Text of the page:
1st Sunday of Lent
Genesis 9:8–15; 1 Peter 3:18–22; Mark 1:12–15

Reform and Believe
We must admit our sins and seek Jesus’ help to turn away from them.

Piri Thomas wrote a book called Down These Mean Streets.
It describes his conversion from being a convict, a drug addict, and an attempted killer to become an exemplary Christian.

One night, Piri was lying on his cell bunk in prison. Suddenly it occurred to him what a mess he’d made of his life.
He felt an overwhelming desire to pray. But he was sharing the cell with another prisoner called “the thin kid.”
So he waited.

After he thought “the thin kid” was asleep, he climbed out of his bunk, knelt down on the cold concrete, and prayed.
He said:

“I told God what was in my heart. . . .
I talked to him plain . . . no big words. . . .
I talked to him of my wants and lacks, of my hopes and disappointments. . . .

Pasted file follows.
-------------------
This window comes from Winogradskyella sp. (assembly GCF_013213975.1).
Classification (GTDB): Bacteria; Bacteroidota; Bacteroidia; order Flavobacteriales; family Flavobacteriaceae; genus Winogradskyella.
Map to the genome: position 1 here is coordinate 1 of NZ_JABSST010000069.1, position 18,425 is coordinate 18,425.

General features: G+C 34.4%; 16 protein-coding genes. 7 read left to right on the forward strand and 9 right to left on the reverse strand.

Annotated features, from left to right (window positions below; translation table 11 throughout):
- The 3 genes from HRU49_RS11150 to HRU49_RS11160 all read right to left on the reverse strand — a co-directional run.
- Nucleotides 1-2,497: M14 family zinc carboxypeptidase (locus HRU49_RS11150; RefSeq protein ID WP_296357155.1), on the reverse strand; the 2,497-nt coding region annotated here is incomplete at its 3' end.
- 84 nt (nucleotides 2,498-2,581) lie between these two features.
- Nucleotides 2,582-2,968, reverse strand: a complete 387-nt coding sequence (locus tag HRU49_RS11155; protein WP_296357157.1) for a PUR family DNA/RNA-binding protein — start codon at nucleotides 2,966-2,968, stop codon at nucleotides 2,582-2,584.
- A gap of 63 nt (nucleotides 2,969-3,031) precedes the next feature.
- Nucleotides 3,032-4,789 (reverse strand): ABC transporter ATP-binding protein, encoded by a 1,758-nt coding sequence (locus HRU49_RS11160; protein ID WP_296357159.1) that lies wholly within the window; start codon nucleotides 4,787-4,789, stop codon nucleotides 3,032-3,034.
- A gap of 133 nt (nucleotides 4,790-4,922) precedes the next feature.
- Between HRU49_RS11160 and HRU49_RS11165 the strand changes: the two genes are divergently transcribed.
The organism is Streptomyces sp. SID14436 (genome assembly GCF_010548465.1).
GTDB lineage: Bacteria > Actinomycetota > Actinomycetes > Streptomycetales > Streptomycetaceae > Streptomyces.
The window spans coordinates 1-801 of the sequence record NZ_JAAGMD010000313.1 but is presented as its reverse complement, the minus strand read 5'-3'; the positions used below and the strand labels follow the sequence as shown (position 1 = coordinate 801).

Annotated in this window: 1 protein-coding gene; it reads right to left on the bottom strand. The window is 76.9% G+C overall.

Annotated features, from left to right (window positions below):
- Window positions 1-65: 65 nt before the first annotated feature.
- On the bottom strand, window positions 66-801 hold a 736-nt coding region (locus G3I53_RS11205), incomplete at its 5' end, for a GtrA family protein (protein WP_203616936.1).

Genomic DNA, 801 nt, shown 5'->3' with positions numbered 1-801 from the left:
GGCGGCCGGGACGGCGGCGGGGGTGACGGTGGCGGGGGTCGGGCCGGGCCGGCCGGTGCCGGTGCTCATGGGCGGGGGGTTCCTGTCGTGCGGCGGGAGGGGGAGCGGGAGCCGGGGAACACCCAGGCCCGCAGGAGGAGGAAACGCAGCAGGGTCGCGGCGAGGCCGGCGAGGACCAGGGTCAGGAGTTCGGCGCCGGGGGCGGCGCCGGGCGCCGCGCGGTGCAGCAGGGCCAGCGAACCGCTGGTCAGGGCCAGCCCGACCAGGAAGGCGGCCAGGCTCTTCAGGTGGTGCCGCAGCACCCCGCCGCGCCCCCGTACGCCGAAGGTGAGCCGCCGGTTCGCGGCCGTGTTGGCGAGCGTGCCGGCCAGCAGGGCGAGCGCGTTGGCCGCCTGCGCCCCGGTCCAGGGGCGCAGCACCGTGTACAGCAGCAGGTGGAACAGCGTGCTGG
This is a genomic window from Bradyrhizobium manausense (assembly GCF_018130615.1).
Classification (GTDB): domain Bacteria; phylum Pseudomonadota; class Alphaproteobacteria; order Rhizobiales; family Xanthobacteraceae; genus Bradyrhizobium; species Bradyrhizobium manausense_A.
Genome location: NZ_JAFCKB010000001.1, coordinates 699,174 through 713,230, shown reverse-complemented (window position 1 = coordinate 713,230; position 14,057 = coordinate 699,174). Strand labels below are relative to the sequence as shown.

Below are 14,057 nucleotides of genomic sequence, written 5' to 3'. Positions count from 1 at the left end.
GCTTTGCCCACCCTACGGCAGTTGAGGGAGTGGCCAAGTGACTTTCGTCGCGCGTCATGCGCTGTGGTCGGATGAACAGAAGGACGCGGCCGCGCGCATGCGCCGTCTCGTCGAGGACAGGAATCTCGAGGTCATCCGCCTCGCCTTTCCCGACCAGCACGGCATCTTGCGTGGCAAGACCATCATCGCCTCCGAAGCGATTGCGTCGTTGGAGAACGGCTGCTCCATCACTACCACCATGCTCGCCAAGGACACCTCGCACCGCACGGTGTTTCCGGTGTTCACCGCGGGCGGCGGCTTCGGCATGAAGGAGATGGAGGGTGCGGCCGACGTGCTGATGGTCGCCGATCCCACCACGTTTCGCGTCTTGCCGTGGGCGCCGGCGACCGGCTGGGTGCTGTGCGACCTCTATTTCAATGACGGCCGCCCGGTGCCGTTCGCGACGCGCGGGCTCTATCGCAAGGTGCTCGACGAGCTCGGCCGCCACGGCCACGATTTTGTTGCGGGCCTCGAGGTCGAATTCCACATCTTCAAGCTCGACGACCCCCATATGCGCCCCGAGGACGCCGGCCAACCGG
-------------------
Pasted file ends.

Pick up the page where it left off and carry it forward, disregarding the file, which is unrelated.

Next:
I felt like I could even cry . . .
something I hadn’t been able to do for years.”

After Piri finished his prayer, a small voice said, “Amen.”
It was “the thin kid.” “There we were,” Piri said,
“he lying down, head on bended elbows,
and I still on my knees. No one spoke for a long while.
Then the kid whispered, ‘I believe in Dios also.’ ”
The two young men talked a long time. Then Piri climbed back into his bunk. “Good night, Chico,” he said.
“I’m thinking that God is always with us—it’s just that we aren’t with him.”

That story is a beautiful illustration of what Jesus means in today’s gospel when he says, “Turn away from your sins and believe in the Good News!”

Jesus’ instruction contains two points. The first is to “reform” our lives. The second is to “believe in the gospel.” Let’s begin with the first point: the reform of our lives.

To reform” means to recognize the evil in our lives and to turn our back on it. It means to face up to sin in our lives and to turn away from it.

It means to imitate Piri Thomas, who admitted the mess he’d made of his life and decided to do something about it.